James Comey deserved to be fired. He bungled the Hillary Clinton server investigation from the very start, and he interfered in a democratic election. Any reasonable president would have fired him on day one.
But we don’t have a reasonable president, and Comey was fired on day 107. So why? Well, according to the letter from Deputy Attorney General Rod Rosenstein that Trump cited as the catalyst for this decision, it had to do with…Hillary Clinton? Huh? Per the memorandum that reads more like an op-ed than a legal document:
I cannot defend the Director’s handling of the conclusion of the investigation of Secretary Clinton’s emails, and I do not understand his refusal to accept the nearly universal judgment that he was mistaken. Almost everyone agrees that the Director made serious mistakes; it is one of the few issues that unites people of diverse perspectives.
From Trump’s letter to James Comey alerting him of his termination:
I have received the attached letters from the Attorney General and Deputy Attorney General of the United States recommending your dismissal as the Director of the Federal Bureau of Investigation. I have accepted their recommendation and you are hereby terminated and removed from office, effective immediately.
It’s quite odd that the Attorney General would argue on behalf of Comey’s dismissal over his handling of Hillary Clinton’s e-mails when he told Lou Dobbs on Oct. 28th that Comey “had an absolute duty, in my opinion, 11 days or not, to come forward with the new information that he has and let the American people know that, too. She is under criminal investigation.” Donald Ayer—the Deputy Attorney General under George H.W. Bush—is quoted in this memorandum, and he told Buzzfeed that Comey’s dismissal is a “sham.”
Last night, Kellyanne Conway told Anderson Cooper that “this has nothing to do with the campaign from six months ago and everything to do with the performance of the FBI director since the president has been in the White House.” So Trump fired Comey based off the AG and deputy AG’s recommendation that Comey’s mismanagement of the investigation into Hillary Clinton is a fireable offense, but this had nothing to do with the campaign and everything to do with what Comey has done since Trump has been in office. What? So what has Comey done while Trump was in office that lead Trump to this conclusion? We have some clues. From the lede in Politico’s recap of the saga:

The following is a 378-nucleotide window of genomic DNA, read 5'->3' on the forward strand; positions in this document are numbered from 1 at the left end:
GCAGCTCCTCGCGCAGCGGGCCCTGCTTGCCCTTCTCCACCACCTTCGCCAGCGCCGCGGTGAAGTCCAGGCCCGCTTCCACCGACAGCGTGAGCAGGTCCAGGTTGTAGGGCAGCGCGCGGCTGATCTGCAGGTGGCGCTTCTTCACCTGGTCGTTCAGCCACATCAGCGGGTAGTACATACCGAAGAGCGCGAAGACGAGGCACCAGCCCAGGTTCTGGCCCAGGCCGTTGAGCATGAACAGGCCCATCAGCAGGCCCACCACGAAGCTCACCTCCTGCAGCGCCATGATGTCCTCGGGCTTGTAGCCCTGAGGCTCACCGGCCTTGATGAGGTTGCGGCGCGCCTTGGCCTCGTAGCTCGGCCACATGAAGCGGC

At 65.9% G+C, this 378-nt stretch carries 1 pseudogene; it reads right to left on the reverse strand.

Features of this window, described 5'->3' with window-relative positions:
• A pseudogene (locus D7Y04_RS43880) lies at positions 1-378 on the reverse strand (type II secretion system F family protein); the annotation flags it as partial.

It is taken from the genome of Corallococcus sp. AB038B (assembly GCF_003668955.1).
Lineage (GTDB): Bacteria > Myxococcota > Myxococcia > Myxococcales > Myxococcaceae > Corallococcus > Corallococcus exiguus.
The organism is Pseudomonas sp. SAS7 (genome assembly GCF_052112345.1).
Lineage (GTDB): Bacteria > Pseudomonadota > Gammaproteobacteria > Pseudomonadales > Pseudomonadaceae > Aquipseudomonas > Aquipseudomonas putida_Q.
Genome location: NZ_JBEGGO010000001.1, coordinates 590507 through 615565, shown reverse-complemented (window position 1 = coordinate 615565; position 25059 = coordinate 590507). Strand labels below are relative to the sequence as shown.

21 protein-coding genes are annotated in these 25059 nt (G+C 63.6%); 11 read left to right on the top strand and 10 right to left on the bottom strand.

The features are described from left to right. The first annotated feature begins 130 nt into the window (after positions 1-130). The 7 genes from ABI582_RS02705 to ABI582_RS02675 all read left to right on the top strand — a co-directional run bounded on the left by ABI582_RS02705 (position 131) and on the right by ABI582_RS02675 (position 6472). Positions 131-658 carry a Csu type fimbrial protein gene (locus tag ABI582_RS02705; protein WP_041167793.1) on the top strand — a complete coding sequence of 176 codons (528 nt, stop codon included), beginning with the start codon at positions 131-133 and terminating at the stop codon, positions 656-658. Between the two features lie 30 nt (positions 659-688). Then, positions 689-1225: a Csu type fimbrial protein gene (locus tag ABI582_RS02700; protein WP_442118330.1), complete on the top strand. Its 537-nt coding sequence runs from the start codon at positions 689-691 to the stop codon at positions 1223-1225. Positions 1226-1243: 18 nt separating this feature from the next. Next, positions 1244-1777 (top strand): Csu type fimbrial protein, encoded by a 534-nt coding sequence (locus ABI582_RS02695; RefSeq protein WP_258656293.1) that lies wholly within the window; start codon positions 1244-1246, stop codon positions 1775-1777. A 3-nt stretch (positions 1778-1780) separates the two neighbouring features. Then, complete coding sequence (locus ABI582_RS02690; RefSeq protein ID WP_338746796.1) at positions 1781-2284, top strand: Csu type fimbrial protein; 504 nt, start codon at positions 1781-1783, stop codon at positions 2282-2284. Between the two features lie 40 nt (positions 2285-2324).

He [Trump] had grown enraged by the Russia investigation, two advisers said, frustrated by his inability to control the mushrooming narrative around Russia. He repeatedly asked aides why the Russia investigation wouldn’t disappear and demanded they speak out for him. He would sometimes scream at television clips about the probe, one adviser said.
Further evidence that this had to do with the investigation into team Trump’s ties to Russia are contained within Trump’s very own letter to Comey. Here’s the second paragraph that congressman Justin Amash called “bizarre.”
While I greatly appreciate you informing me, on three separate occasions, that I am not under investigation, I nevertheless concur with the judgement of the Department of Justice that you are not able to effectively lead the Bureau.
Bizarre is one word for it. Projection is another. The first part of that sentence reeks of fear. The FBI was reportedly blindsided by this decision.
James Comey learned of his firing from TV, and initially thought it was an elaborate prank. The letter was delivered to the FBI by Trump's long time bodyguard, and current director of Oval Office Operations.
None of this looks like it was well-thought out or comprehensively planned, betraying the logic hidden in the Deputy AG's letter that this was the result of deliberation over an incident that happened a year ago. Frankly, it looks like a panicked decision by Trump and his inner circle. From Politico:
Two White House officials said there was little communications strategy in handling the firing, and that staffers were given talking points late Tuesday for hastily arranged media appearances.
Sean Spicer and the White House communications staff were taken aback by this move, and were scrambling to come up with a coherent message as to what happened, and at one point, Spicer literally became the infamous Homer Simpson gif receding into the bushes. From The Washington Post:
After Spicer spent several minutes hidden in the bushes behind these sets, Janet Montesi, an executive assistant in the press office, emerged and told reporters that Spicer would answer some questions, as long as he was not filmed doing so. Spicer then emerged.
“Just turn the lights off. Turn the lights off,” he ordered. “We'll take care of this. ... Can you just turn that light off?”
One report states that the “White House and Department of Justice had been working on firing Comey since at least last week.” I believe that this is corroborated by the date at the top of the Deputy AG's letter.